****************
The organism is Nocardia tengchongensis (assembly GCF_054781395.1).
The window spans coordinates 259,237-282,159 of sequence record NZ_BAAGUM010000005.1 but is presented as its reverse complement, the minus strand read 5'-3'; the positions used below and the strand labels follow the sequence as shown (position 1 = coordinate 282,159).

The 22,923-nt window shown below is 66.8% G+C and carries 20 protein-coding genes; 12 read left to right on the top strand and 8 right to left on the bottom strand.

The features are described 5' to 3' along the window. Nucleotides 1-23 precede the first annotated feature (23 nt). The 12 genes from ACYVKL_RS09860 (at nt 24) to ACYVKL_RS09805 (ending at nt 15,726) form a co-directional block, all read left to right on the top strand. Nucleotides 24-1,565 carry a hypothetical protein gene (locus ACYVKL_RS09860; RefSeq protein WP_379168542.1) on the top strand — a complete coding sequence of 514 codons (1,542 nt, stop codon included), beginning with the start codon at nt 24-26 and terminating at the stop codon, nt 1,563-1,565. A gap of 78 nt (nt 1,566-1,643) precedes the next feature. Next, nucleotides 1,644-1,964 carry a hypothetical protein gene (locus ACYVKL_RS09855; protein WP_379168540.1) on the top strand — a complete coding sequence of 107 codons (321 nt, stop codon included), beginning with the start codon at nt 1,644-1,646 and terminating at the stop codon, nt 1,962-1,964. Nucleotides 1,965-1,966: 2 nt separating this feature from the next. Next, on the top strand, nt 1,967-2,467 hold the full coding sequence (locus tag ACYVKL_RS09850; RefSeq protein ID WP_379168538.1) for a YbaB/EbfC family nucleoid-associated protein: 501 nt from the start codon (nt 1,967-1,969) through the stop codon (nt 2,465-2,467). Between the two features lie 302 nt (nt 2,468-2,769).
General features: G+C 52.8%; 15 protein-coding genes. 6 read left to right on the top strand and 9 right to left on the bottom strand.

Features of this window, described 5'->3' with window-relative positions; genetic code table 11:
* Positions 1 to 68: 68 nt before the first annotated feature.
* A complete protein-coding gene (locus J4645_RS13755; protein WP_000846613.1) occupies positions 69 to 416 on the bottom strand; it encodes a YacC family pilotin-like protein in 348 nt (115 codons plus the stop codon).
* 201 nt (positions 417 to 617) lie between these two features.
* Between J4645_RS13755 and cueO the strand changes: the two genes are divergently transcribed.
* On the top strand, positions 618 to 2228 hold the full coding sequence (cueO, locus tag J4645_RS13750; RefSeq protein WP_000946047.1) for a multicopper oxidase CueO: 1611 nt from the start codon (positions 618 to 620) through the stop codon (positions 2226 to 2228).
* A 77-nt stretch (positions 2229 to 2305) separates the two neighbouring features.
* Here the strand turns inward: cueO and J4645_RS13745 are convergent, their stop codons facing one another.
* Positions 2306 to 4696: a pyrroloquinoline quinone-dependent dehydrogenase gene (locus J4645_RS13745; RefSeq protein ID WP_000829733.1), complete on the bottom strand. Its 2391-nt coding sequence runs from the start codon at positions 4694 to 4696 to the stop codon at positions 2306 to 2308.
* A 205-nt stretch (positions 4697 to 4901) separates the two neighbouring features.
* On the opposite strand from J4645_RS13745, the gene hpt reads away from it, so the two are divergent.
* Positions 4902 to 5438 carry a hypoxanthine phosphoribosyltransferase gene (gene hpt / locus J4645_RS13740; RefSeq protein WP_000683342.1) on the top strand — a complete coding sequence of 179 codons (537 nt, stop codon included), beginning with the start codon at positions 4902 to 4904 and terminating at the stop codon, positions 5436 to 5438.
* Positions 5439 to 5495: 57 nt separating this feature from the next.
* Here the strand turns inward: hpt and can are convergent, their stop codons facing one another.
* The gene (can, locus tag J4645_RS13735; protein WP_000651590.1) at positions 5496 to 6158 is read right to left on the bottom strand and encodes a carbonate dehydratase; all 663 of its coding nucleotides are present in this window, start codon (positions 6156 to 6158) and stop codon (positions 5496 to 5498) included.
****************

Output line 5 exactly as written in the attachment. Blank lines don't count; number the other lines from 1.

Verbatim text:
General features: G+C 52.8%; 15 protein-coding genes. 6 read left to right on the top strand and 9 right to left on the bottom strand.